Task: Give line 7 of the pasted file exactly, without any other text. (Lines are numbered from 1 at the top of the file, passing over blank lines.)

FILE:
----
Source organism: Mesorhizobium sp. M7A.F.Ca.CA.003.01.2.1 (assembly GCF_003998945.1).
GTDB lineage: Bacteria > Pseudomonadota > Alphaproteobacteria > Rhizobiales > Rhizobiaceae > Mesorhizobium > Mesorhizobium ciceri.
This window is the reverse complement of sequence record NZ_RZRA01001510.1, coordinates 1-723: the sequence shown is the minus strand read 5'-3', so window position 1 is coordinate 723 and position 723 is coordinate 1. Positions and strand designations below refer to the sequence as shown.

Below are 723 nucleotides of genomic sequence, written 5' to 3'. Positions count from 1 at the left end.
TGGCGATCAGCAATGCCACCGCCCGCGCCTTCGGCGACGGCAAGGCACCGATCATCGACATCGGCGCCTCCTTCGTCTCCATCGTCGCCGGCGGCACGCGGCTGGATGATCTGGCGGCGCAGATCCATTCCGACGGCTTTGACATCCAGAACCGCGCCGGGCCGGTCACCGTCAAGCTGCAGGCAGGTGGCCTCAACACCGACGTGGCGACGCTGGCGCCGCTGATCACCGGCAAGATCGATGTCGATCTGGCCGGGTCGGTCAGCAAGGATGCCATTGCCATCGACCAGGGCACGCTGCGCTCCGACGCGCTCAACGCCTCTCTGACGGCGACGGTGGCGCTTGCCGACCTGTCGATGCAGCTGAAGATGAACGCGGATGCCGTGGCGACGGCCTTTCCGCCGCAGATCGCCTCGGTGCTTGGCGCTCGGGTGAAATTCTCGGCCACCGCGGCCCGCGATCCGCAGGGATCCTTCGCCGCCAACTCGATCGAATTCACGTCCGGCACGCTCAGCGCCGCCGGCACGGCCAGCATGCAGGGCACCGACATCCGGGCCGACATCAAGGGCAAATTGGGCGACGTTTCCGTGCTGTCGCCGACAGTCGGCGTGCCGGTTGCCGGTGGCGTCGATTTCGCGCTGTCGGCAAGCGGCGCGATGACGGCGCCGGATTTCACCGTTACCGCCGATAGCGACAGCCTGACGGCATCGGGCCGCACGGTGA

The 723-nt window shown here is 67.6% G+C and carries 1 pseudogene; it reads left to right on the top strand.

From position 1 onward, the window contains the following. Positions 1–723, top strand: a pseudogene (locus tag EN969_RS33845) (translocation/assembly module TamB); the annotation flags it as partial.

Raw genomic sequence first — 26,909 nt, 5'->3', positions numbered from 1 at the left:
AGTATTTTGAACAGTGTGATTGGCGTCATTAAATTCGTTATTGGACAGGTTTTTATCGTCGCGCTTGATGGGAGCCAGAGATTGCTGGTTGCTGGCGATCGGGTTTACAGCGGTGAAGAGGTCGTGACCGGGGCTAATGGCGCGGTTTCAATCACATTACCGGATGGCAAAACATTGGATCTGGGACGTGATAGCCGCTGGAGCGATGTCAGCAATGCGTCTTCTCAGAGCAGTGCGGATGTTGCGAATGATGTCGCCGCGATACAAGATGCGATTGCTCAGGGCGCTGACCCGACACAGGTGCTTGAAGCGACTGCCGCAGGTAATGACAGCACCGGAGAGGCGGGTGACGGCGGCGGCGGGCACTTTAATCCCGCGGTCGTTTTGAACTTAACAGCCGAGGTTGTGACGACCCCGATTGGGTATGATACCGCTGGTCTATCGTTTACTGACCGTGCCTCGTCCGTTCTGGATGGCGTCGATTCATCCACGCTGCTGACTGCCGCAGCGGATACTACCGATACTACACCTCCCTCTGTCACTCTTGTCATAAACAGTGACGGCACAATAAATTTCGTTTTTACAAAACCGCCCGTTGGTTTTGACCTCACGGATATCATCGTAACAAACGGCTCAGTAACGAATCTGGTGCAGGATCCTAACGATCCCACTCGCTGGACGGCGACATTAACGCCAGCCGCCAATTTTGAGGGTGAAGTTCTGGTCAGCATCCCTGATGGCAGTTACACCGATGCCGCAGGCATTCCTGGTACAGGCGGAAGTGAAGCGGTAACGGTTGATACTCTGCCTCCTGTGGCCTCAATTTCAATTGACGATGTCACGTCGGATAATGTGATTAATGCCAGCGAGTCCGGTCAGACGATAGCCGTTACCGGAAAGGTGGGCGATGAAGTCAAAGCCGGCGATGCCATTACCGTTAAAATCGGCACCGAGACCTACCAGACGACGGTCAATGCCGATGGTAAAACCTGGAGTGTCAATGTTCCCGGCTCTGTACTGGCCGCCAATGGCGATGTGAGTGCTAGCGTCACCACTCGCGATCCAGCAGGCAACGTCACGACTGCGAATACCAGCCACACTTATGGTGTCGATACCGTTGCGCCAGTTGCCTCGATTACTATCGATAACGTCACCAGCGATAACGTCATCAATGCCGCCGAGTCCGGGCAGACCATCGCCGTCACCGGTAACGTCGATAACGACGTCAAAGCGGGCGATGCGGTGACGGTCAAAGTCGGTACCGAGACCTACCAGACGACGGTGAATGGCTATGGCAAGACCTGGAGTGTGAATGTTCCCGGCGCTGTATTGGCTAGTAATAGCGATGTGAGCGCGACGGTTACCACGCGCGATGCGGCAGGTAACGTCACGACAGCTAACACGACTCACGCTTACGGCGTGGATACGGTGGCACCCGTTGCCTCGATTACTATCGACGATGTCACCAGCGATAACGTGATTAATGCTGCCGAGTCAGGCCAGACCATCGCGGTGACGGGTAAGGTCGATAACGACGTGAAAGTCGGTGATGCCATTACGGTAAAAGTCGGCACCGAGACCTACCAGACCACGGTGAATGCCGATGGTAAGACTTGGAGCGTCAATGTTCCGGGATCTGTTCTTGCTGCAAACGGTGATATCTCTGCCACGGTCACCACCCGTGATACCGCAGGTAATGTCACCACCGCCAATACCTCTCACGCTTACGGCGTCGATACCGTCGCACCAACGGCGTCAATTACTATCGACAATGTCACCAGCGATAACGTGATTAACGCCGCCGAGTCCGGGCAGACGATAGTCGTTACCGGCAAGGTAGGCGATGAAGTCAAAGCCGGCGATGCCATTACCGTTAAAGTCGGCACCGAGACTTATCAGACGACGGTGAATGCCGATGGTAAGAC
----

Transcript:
From position 1 onward, the window contains the following. Positions 1–723, top strand: a pseudogene (locus tag EN969_RS33845) (translocation/assembly module TamB); the annotation flags it as partial.